Both Armor (2014) and I might have saved some time had we simply recalled and told others what Tizard and her colleagues discovered just over 30years ago. Armor, the many professional educators, policymakers, and lawmakers who continue to promote young children spending more time with professional educators would also have learned some important things if they had paid attention to researcher Zigler (1987) and his work almost 30 years ago. Zigler examined the then-recent
… movement toward enrolling 4-yr-olds in academic programs. The research base and political forces that guided the direction of the movement are considered remedial intervention programs for economically disadvantaged children, the need for change in decaying school programs, and the urgent need for increased day-care services. It is determined that the research base does not demonstrate that early schooling will be beneficial to middle-class children who constitute the majority of 4-yr-olds. It is suggested that early schooling may be an inappropriate solution to the current crisis in child care for working parents and that children’s development may suffer if limited educational funds are expended on nonfunctional programs.
That is, despite the fact that educators and policymakers were pushing – three decades ago – for more preschool for children under the tutelage of professional teachers and administrators, research did not support this initiative.
If educators and congressmen want to enhance children’s academic, social, and physical-health lives beyond the third grade year and save taxpayers billions of dollars, then they need to do all they can to strengthen the natural family (Howard Center for Family, Religion, and Society, 2003). This includes mothers and fathers spending plenty of time with their tykes. During this time, parents would read aloud many rich, authentic, good books to their children, children and parents would have many conversations, parents and children would play together, and they would engage in religious/spiritual practices together. Research consistently shows that much thoughtful parental engagement with their children and large doses of social capital are critical to strong and healthy child development, the benefits of which last into adulthood. Tizard and her colleagues (Tizard & Hughes, 1984) found and presented this over thirty years ago and all those who are concerned about children’s long-term benefit should eagerly remember it today.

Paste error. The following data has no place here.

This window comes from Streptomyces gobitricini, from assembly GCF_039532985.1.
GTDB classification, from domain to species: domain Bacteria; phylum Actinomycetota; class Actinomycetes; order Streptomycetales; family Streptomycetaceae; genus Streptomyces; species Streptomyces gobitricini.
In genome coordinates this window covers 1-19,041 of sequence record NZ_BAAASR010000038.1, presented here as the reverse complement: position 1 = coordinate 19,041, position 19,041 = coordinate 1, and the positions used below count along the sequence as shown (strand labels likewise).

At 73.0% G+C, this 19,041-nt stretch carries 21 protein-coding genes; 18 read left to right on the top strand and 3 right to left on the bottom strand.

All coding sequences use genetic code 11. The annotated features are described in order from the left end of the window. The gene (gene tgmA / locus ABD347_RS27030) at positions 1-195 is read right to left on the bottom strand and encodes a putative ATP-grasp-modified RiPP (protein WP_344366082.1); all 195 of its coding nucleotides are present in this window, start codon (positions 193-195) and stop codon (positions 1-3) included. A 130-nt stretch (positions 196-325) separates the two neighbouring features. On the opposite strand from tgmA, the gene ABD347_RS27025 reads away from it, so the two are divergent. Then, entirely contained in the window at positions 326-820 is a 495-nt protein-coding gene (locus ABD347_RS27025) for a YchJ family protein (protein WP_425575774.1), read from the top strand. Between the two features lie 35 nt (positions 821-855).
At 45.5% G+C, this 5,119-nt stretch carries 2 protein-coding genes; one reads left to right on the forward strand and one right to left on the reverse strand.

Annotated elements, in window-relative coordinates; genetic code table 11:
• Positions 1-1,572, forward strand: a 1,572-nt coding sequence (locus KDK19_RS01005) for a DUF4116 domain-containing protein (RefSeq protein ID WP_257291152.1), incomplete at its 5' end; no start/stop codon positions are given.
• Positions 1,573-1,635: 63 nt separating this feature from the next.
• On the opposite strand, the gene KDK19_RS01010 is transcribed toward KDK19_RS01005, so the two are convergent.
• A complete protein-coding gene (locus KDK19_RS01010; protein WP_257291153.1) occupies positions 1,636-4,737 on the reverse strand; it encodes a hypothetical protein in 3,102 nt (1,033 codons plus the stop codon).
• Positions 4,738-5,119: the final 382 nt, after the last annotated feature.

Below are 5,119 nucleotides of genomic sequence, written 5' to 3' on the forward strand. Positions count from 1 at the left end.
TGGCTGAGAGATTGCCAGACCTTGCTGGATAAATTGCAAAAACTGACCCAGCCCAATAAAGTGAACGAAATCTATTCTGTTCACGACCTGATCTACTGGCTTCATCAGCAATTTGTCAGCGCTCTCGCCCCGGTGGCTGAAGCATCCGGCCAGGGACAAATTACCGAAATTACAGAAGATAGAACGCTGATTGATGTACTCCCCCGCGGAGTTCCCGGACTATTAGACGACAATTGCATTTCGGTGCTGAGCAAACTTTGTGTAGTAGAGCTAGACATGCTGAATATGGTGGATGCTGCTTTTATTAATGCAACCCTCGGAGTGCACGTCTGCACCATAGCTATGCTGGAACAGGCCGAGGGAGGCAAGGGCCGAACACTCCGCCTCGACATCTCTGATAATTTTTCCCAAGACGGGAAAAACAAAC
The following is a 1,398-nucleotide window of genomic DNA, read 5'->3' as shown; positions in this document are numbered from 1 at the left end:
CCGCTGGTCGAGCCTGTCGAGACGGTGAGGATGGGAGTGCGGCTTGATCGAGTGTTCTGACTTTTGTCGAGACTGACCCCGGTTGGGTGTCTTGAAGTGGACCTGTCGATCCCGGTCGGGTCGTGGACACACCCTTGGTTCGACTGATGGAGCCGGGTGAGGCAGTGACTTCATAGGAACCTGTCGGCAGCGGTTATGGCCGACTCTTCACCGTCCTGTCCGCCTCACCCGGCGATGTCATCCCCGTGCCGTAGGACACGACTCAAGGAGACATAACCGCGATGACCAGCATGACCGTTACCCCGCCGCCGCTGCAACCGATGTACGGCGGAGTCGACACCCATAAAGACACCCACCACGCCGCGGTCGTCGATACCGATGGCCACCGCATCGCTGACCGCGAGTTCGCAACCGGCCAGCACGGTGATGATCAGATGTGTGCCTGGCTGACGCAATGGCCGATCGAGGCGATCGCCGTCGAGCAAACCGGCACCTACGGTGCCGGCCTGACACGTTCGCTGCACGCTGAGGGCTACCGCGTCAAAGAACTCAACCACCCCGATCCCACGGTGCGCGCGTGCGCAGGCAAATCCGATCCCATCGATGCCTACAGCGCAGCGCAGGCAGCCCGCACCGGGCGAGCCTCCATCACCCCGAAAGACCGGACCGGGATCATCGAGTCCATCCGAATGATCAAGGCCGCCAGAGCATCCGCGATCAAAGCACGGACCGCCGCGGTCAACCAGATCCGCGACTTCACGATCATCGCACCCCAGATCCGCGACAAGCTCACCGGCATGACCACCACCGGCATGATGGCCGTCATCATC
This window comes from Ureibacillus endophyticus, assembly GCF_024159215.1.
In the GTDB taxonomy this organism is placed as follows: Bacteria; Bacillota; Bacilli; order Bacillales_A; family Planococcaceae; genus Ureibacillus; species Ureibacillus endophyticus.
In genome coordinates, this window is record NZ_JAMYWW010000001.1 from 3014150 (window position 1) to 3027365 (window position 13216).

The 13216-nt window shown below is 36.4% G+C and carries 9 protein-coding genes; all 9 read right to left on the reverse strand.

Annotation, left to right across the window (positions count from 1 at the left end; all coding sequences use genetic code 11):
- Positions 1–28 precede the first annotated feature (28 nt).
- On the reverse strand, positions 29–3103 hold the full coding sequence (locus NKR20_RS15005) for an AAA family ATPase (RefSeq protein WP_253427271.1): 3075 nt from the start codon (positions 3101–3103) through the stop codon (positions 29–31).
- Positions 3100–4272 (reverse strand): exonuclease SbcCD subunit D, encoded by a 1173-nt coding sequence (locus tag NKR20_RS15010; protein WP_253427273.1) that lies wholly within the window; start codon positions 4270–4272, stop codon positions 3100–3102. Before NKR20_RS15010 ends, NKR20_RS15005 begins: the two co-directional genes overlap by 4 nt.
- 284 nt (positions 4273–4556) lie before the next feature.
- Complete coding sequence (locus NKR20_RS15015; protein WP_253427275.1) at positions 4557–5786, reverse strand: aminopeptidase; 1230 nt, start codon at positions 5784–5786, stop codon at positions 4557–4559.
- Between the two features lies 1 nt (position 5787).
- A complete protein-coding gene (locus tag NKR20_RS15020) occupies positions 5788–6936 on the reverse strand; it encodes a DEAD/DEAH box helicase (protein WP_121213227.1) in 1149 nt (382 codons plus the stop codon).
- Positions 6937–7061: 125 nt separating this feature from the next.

Armor, David J. (2014, October 15). The evidence on universal preschool: Are benefits worth the cost? Policy Analysis, no. 760. Washington, DC: Cato Institute.
Howard Center for Family, Religion, and Society. (2003). The natural family. Retrieved March 21, 2003 online http://www. profam.org/thc/thc_tnf.htm.
Hughes, Martin; Carmichael, Helen; Pinkerton, Gill; & Tizard, Barbara. (1978). Recording children’s conversations at home and at nursery school: A technique and some methodological considerations. Child Psychological Psychiatrist, 20, pp. 225-232.
Ray, Brian D. (2013, March 13). Is there any solid evidence for expanding compulsory school age? Salem, OR: National Home Education Research Institute.
Tizard, Barbara, & Hughes, Martin. (1984). Young children learning. Cambridge, MA: Harvard University Press.
Tizard, Barbara; Hughes, Martin; Carmichael, Helen; & Pinkerton, Gill. (1983a). Children’s questions and adults’ answers. Journal of Child Psychology and Psychiatry, 24(2), 269-281.
Tizard, Barbara; Hughes, Martin; Carmichael, Helen; & Pinkerton, Gill. (1983b). Language and social class: Is verbal deprivation a myth? Journal of Child Psychology and Psychiatry, 24(4), 533-542.
Tizard, Barbara; Hughes, Martin; Pinkerton, Gill; & Carmichael, Helen. (1982). Adults’ cognitive demands at home and at nursery school. Journal of Child Psychology and Psychiatry, 23(2), 105-116.
Zigler, Edward F. (1987, March). Formal schooling for four-year-olds? No. American Psychologist, 42(3),254-260.